The hotel's name was changed to the Madison in 1958. Through its early life the hotel hosted National Basketball Association and National Hockey League teams scheduled to play at the adjacent old Boston Garden. The famous Beatles stayed there in 1964 and on September 12, 1964 held a press conference in the Madison Room of the hotel where three college students "crashed" and actually were able to ask the Beatles questions.

By the late 1960s and early 1970s the Madison Hotel, like much of the area around busy North Station, had lost its luster. By then, many of its more than 400 rooms housed homeless and low-income people. The Madison closed its doors in 1976. Ten years later, on Sunday, May 1, 1986 the hotel was demolished by implosion to make way for construction of the "Tip" O'Neil Federal Building, which now occupies the site. The old Boston Garden was torn down in the late 1990s after the construction of the Fleet Center.

Seneca Hotel, Rochester, N.Y.

Rochester's new hotel opened on September 14, 1908 in time for the State Democratic Convention. The New York Times (September 13, 1908) reported:

The hostelry in size will compare with the Hotel Astor in New York. Its architecture is in a general way French Renaissance….

The main entrance to the lobby of the hotel is from a private street. This provides a porte-cochere, which affords protection to those alighting from carriages in inclement weather…

By the early 1920s a 10-story addition was added to the Seneca, making it Rochester's largest hotel (500 rooms) and the meeting place for New York's power brokers. The hotel would host many Democratic Party functions featuring such politicians as John F. Kennedy and Lyndon Johnson.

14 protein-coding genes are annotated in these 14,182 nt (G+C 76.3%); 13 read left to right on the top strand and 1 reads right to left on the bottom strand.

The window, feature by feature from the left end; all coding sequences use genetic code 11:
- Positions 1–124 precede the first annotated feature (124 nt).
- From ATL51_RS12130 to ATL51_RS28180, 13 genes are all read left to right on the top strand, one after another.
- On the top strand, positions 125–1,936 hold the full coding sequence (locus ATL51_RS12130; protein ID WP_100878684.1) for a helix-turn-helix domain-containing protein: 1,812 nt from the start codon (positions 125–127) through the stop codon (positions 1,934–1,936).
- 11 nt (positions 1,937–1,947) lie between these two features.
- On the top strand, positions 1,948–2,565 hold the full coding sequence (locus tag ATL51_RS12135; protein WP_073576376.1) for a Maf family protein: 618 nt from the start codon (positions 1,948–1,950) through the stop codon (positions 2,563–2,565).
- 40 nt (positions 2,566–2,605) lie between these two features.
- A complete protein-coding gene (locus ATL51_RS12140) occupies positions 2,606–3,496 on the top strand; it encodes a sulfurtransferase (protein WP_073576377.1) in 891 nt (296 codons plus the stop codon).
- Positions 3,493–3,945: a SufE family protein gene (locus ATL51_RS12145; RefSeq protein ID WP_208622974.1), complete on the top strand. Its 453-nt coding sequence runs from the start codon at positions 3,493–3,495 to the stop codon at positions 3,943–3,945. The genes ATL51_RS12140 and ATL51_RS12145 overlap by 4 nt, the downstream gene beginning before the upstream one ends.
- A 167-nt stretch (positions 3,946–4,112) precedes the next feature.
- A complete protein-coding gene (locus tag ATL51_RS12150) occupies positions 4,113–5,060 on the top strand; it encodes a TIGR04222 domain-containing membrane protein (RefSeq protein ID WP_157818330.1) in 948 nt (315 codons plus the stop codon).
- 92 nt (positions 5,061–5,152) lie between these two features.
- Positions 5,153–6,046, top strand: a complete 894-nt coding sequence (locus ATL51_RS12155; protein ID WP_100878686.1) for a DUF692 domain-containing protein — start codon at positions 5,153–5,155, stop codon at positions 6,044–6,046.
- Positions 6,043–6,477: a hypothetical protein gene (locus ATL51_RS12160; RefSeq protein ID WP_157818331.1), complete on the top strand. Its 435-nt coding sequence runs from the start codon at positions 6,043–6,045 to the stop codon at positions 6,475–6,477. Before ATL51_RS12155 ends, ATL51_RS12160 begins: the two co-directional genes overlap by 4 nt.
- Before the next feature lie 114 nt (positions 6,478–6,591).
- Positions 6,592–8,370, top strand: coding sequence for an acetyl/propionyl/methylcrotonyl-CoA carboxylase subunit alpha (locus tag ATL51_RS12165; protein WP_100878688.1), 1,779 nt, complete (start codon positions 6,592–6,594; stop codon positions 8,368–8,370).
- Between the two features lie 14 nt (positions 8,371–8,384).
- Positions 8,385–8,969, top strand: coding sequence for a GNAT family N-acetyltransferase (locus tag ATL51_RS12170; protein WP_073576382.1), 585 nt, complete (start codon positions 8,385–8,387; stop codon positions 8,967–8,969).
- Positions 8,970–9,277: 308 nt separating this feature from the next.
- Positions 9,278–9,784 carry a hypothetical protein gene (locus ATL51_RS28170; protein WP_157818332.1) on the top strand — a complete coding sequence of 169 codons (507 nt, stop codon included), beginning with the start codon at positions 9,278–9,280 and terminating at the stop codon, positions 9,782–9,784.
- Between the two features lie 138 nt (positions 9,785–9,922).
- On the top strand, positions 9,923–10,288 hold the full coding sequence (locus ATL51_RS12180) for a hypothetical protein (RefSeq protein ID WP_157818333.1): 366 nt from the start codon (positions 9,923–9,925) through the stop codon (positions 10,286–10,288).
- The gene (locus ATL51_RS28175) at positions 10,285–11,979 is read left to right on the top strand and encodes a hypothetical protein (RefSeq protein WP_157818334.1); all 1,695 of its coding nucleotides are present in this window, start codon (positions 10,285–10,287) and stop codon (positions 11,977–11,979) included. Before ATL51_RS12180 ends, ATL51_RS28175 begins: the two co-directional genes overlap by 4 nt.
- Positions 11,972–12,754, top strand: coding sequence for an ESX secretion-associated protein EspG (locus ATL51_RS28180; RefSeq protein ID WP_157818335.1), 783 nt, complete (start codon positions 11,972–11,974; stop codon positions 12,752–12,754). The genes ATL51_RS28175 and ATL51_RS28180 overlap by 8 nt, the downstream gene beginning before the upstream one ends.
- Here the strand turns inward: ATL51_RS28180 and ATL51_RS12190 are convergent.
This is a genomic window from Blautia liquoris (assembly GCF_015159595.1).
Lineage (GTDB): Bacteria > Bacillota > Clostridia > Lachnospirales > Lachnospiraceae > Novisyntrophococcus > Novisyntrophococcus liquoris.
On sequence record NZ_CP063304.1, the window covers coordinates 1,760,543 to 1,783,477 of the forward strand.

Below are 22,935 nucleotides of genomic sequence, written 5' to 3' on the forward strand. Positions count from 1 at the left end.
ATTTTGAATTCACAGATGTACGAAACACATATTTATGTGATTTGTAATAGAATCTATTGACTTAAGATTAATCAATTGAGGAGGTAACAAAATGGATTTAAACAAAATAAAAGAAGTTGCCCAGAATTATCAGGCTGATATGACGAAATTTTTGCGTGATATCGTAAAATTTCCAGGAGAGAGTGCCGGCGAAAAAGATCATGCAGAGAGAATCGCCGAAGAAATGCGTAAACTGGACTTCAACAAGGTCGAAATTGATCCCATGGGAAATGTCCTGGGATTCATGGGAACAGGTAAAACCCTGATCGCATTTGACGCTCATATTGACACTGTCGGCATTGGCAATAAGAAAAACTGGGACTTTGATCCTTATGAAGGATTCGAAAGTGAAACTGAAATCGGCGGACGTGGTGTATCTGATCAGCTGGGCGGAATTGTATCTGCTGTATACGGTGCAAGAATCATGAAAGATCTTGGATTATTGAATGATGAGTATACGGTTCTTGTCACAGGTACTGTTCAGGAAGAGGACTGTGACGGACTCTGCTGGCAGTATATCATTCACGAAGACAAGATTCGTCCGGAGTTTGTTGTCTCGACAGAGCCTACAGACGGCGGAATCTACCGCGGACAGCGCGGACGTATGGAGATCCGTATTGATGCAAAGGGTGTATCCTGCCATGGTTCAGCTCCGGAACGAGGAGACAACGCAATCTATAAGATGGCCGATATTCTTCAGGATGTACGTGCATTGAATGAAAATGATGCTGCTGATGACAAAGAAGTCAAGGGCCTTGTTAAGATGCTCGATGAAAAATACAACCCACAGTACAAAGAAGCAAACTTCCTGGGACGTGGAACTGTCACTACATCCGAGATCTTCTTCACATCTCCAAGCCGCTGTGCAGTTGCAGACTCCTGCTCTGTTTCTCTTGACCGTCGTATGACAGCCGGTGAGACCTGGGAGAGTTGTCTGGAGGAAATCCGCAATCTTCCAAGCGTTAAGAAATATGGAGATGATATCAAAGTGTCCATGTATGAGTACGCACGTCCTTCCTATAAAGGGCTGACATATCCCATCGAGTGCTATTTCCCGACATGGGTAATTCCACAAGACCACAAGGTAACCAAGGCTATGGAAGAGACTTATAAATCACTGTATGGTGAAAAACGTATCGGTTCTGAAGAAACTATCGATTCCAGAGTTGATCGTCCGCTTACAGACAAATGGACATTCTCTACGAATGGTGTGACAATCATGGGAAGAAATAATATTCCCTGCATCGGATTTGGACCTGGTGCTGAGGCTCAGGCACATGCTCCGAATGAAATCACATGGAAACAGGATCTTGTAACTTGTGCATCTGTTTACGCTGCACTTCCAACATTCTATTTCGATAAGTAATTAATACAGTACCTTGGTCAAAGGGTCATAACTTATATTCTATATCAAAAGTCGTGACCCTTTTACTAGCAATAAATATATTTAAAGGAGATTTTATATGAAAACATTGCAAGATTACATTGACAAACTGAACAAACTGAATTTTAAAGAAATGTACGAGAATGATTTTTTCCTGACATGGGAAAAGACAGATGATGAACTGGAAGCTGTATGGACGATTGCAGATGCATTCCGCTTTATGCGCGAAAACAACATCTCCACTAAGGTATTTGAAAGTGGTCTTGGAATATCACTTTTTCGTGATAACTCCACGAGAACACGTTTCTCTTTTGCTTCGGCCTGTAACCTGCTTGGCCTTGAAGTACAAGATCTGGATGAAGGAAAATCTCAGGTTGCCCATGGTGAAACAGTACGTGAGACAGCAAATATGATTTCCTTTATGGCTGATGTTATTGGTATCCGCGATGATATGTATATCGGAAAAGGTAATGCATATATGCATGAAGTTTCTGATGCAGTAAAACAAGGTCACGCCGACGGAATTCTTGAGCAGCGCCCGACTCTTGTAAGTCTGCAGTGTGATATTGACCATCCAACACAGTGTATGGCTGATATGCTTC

In 1957, the Seneca was purchased by the Manger Hotel Company and became the Manger Seneca Hotel. The new owners renovated the building and introduced four new dining venues including an executive lounge for men. But with the expansion of the national highway system and the subsequent growth of roadside cabins, motels and motor inns, large urban hotels like the Manger Seneca could not survive. It was demolished in 1968.

Julius Manger died on March 29, 1937 in his suite at the Hay-Adams Hotel. He was 69 years old. He was buried in the Manger Mausoleum in the Woodlawn Cemetery in the Bronx, N.Y. Architect/designer Franklin Naylor built the mausoleum in 1927 for Dominico Dumbra, but it was purchased by Julius Manger in 1935. It was one of the last hurrahs of the Golden Age of the Mausoleum which ran from around the end of the Civil War to the Great Depression. It is one of the most elegantly crafted mausoleums in the United States and a suitable resting place for one of the greatest hotelmen of his time.

Excerpted from "Great American Hoteliers Volume 2: Pioneers of the Hotel Industry" AuthorHouse 2016